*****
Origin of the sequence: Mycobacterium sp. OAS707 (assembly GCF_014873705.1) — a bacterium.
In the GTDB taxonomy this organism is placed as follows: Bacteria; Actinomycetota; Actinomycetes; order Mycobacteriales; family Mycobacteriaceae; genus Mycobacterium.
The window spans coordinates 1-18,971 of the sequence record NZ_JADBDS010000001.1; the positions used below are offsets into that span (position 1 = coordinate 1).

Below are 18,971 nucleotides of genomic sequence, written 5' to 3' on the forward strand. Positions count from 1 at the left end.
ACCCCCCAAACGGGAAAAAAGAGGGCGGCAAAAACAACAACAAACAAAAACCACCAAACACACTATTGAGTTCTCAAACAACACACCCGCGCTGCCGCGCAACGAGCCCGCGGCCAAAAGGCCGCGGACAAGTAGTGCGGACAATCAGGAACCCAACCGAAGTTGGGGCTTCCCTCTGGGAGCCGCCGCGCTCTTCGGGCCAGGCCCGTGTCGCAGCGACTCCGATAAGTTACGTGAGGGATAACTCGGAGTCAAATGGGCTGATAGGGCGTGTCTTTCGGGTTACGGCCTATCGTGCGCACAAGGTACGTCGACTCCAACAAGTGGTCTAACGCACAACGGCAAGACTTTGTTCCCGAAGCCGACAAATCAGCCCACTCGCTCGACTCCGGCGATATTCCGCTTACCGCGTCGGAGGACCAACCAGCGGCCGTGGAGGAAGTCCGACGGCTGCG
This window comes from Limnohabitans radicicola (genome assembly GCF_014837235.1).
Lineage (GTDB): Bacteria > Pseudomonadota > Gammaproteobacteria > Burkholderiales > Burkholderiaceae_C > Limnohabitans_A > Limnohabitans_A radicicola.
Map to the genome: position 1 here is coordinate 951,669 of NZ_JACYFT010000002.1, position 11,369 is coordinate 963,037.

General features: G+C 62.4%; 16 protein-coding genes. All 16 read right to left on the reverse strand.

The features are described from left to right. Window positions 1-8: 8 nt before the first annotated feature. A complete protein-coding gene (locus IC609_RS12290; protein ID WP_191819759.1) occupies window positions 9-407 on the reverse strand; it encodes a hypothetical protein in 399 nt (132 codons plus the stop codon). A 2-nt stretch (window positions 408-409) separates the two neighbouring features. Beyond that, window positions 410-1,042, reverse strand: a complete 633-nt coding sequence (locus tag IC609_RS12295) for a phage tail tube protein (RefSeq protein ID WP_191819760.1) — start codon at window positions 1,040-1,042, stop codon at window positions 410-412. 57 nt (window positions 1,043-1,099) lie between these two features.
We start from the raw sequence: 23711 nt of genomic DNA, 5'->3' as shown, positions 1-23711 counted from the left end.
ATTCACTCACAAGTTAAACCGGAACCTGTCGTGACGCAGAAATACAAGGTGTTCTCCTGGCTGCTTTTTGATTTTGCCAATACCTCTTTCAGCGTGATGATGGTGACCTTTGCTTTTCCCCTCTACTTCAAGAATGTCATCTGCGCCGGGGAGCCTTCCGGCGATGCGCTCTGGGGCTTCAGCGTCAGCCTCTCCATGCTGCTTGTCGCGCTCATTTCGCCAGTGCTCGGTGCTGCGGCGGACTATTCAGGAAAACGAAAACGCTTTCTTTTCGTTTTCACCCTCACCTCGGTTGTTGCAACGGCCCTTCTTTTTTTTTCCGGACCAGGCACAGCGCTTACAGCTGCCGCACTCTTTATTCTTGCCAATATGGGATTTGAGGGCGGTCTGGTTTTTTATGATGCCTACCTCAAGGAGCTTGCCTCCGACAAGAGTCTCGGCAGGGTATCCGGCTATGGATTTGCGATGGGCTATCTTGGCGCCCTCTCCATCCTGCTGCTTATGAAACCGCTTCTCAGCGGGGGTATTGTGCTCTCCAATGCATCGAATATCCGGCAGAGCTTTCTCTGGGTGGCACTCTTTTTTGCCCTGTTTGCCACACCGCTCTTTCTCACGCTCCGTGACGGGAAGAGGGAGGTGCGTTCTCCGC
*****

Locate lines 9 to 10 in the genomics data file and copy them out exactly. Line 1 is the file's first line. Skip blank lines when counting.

General features: G+C 62.4%; 16 protein-coding genes. All 16 read right to left on the reverse strand.

The features are described from left to right. Window positions 1-8: 8 nt before the first annotated feature. A complete protein-coding gene (locus IC609_RS12290; protein ID WP_191819759.1) occupies window positions 9-407 on the reverse strand; it encodes a hypothetical protein in 399 nt (132 codons plus the stop codon). A 2-nt stretch (window positions 408-409) separates the two neighbouring features. Beyond that, window positions 410-1,042, reverse strand: a complete 633-nt coding sequence (locus tag IC609_RS12295) for a phage tail tube protein (RefSeq protein ID WP_191819760.1) — start codon at window positions 1,040-1,042, stop codon at window positions 410-412. 57 nt (window positions 1,043-1,099) lie between these two features.